In May 2004 and then again in June 2006, Arrial brought two reflective, emotional and melodic albums to netlabel Autoplate by way of “This is My Beauty, Show Me Yours” [APL026] and “For the Love” [APL038] and now, almost one year since the latter, we find seven Autoplate artists offering remixes/remakes of songs selected from these albums in a new release titled “A Summer Frost And A Winter Thaw”.
As slightly alluded to in the title of the album, Arrial comments that the tracks when taken as a whole invoke the idyllic image of a nearly deserted tropical beach with a fringe of palm trees, an unoccupied hammock, and a close by path leading to a some kind of dwelling, but this relaxing scene is given a surreal hue as the entire landscape is covered with a light dusting of snow. The visual image of this pleasantly incongruous landscape is further deepened by the remixes themselves as each artist captures the spirit of the original track to varying degrees while at the same constructing something different. Some of the remixes have a philosophical motif that defines their design while others have been approached from a more realistic/technical slant. It’s this amazing creative ability of capturing samples of the original sounds, carefully processing them, and, in some cases, combining these with new sounds/samples and ideas particular to the artist, and then reassembling them into a new creation retaining the quintessence of the original song that makes remixing a rich and rewarding artistic endeavor. Lou Teti summarizes the remixes quite nicely: “One interesting thing that is underlined by these remixes is the extent to which even the same person, with the same starting point can end in such a different place with a just a slightly different approach. “
Daniel Blomqvist starts the album by finding the melodies behind Arrial’s guilt-tinged “Tomorrow I Start My Homework” so enjoyable that he ended up preserving much of the song’s original makeup. Tailored slightly to give it a more of a Daniel Blomqvist-ish sound, Daniel decreased the tempo somewhat and added effects and noise. Describing it as “a great pop-tune to begin with”, Daniel’s remix transforms it into more of an pop-flavored ambient piece.
The Lou Teti Backtalk mix is a second version of his remix (thus titled the “backtalk mix”) and is a sassy tune with attitude that is truer to the sound of the original track. By keeping the melodic progression
close to the original and by limiting the amount of editing applied to the original sounds, this remix retains the more of the flavor of Arrial’s version, including the addition of acoustic guitar parts (as opposed to the electric guitar used in the former) which allows this version to better reflect Arrial’s approach.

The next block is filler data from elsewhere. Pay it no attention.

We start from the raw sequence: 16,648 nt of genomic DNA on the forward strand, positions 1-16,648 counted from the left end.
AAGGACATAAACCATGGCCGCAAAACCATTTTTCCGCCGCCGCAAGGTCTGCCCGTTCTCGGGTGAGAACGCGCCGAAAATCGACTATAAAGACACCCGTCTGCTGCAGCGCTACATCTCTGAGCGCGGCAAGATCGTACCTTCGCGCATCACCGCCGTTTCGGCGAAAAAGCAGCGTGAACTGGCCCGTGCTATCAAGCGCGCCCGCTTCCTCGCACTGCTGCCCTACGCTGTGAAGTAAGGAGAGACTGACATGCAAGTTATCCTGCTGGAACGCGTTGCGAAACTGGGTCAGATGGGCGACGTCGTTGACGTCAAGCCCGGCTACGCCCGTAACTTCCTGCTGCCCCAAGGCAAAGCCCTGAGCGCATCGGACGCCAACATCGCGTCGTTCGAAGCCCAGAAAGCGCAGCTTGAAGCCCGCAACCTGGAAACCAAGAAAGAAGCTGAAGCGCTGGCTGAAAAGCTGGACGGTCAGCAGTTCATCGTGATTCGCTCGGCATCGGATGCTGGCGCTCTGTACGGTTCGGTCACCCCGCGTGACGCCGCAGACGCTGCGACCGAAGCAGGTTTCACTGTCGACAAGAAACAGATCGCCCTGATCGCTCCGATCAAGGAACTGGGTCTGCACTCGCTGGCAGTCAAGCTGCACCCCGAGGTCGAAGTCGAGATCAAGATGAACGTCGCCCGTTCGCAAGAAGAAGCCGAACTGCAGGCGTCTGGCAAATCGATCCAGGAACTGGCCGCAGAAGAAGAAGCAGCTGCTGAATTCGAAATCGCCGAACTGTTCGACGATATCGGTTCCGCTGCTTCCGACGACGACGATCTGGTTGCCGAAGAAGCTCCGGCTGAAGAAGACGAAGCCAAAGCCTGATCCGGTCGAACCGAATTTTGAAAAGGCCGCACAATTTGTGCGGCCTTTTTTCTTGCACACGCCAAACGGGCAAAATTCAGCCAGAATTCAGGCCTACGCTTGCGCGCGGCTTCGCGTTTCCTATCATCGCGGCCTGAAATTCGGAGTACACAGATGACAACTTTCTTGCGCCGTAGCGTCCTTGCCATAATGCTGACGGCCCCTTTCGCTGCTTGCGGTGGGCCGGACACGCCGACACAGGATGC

Off the Sky (Jason Corder) also remixed “Bitch, where’s the guns?” . While enjoying all of Arrial’s tracks, Jason selected this particular song to remix in good part because of its title, finding “something humorously ironic” about it. Jason used a lot of natural instruments in creating his remake, especially his own vocal chords because he feels that “the human element gives the music a more palatable, human touch.” Jason’s rework clearly walks the border of something noticeably darker and more somber than its counterparts on the remix album and, like Lou Teti’s first remix, it also took on a life of its own.
Fernando Lagreca gives his “predictable glitch” remix of Arrial’s “I Predict a Quiet” (Arrial’s poignant version the Kaiser Chief’s classic “ I Predict a Riot”) a personal touch by combining Flamenco-like guitar phases with subtle textures of glitch and by reflecting the excitement and melancholy of the South-Spanish spirit. He likens his remix to the “lament of a Gipsy robot” suggesting the peculiar image of robot with a guitar on a deserted beach calling for quiet.
Konrad Bayer’s remix of “Marpaksses” (Arrial’s song about the energy and passion accompanying the never-ending cyclic game of desire and pursuit) is a blurred image of the original. Melancholic and fragile, but in a positive way, this remix contains samples of field recordings from the Korean island of Bogil-do which became the home of the poet Yun Sun-Do (1587-1671) who became stranded there during a storm and loved it so much that he ended up staying for ten years. His poems are renown for their simplicity and beauty, qualities that Konrad hopes that he brings to his works.
In the original release notes Arrial commented that “Blank Holiday Monday” was “about feeling dazed after a particularly heavy night” and lying around on couch or in a hammock “watching the day go by.” Emil Klotzsch’s version does a particularly good job of retaining this bemused atmosphere. His remix uses only samples from the original song which are then transformed “so that there are still glimpses of the original” but to Emil it’s “more important to create something new with old material.”
Gultskra Artikler’s take on Arrial’s “Farewell Again” ends up being more of a new track than a remix by comparison. Blending samples of Arrial’s version with some signature Gultrskra Artikler sounds, this affecting song about loss and renewal takes on a life of its own and comes out being more accurately described as a remake.
So here they are presented to you for your listening pleasure, five of Arrial’s thoughtful, affecting, and harmonious songs remixed, remade, and reinterpreted by seven exceptional Autoplate artists.
- Tomorrow I Start My Homework (Daniel Blomqvist Mix)
- Bitch, Where’s The Guns (Lou Teti Backtalk Mix)
- Bitch, Where’s The Guns (Off The Sky Mix)
- I Predict A Quiet (Fernando Lagreca’s Predictable Glitch Mix)
- Marpaksses (Konrad Bayer’s Suh Jung Ju Mix)
- Blank Holiday Monday (Emil Klotzsch Mix)
- Farewell Again (Gultskra Artikler Remake)
Release Date: 2007-04-25
Music Style: AMBIENT